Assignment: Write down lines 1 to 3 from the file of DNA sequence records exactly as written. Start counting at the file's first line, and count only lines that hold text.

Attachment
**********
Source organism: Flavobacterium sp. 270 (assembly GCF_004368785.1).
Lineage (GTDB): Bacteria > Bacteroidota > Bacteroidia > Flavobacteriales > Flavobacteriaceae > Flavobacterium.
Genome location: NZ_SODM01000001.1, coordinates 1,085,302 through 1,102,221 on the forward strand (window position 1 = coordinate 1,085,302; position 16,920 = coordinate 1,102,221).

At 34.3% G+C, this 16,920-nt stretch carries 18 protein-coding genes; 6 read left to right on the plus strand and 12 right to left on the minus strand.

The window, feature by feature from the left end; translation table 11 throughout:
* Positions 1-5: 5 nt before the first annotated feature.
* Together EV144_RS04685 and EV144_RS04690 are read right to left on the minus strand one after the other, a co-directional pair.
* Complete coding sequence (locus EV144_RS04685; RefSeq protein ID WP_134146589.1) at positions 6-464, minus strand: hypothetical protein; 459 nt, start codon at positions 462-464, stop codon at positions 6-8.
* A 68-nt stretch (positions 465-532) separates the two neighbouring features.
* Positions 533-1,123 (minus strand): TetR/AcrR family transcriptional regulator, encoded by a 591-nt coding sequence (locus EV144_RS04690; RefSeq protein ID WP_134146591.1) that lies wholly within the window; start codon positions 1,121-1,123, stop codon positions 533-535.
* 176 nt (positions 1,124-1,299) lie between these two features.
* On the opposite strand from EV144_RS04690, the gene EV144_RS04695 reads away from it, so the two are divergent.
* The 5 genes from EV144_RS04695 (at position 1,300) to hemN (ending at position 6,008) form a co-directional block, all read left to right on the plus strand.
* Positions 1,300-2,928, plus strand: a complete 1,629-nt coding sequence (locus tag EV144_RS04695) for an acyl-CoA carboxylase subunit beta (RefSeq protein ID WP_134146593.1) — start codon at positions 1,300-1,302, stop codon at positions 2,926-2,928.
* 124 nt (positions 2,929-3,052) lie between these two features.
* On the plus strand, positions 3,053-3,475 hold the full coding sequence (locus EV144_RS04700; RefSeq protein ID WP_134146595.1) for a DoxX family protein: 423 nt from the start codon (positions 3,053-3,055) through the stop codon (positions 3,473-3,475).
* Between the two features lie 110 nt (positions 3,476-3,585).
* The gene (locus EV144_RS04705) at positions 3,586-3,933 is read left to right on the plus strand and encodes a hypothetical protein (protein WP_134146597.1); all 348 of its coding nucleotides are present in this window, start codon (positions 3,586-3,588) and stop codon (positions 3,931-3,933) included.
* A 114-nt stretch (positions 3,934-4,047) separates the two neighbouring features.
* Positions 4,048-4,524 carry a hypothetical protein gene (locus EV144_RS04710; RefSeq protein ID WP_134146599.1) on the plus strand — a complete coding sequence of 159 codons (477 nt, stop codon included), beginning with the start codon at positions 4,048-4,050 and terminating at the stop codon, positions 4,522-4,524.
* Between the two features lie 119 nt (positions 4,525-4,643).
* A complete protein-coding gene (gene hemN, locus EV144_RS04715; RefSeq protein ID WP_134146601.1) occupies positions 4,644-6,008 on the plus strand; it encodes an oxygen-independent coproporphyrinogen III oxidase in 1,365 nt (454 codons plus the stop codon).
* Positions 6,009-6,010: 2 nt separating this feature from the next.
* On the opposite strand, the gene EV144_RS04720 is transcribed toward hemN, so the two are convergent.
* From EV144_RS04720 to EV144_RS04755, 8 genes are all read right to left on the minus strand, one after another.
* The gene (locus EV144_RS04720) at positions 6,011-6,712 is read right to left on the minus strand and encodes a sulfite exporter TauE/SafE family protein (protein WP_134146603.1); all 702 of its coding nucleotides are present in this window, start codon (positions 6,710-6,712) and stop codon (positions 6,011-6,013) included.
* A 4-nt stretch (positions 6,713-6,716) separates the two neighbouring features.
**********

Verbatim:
Source organism: Flavobacterium sp. 270 (assembly GCF_004368785.1).
Lineage (GTDB): Bacteria > Bacteroidota > Bacteroidia > Flavobacteriales > Flavobacteriaceae > Flavobacterium.
Genome location: NZ_SODM01000001.1, coordinates 1,085,302 through 1,102,221 on the forward strand (window position 1 = coordinate 1,085,302; position 16,920 = coordinate 1,102,221).